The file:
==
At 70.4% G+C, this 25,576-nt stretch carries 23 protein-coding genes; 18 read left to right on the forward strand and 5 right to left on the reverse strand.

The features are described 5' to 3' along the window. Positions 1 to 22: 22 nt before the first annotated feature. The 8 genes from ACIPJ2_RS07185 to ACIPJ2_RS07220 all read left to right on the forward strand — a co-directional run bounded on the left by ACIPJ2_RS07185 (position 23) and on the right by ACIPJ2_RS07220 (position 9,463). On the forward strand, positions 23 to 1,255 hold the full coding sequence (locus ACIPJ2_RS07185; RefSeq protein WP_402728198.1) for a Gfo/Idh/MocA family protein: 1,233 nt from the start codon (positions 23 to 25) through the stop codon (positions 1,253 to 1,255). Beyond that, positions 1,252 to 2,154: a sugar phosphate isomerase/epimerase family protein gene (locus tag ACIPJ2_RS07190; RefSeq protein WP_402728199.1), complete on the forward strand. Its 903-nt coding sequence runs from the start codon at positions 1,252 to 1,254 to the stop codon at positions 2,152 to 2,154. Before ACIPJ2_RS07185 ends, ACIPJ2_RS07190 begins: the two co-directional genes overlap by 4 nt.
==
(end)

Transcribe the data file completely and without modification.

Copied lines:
At 70.4% G+C, this 25,576-nt stretch carries 23 protein-coding genes; 18 read left to right on the forward strand and 5 right to left on the reverse strand.

The features are described 5' to 3' along the window. Positions 1 to 22: 22 nt before the first annotated feature. The 8 genes from ACIPJ2_RS07185 to ACIPJ2_RS07220 all read left to right on the forward strand — a co-directional run bounded on the left by ACIPJ2_RS07185 (position 23) and on the right by ACIPJ2_RS07220 (position 9,463). On the forward strand, positions 23 to 1,255 hold the full coding sequence (locus ACIPJ2_RS07185; RefSeq protein WP_402728198.1) for a Gfo/Idh/MocA family protein: 1,233 nt from the start codon (positions 23 to 25) through the stop codon (positions 1,253 to 1,255). Beyond that, positions 1,252 to 2,154: a sugar phosphate isomerase/epimerase family protein gene (locus tag ACIPJ2_RS07190; RefSeq protein WP_402728199.1), complete on the forward strand. Its 903-nt coding sequence runs from the start codon at positions 1,252 to 1,254 to the stop codon at positions 2,152 to 2,154. Before ACIPJ2_RS07185 ends, ACIPJ2_RS07190 begins: the two co-directional genes overlap by 4 nt.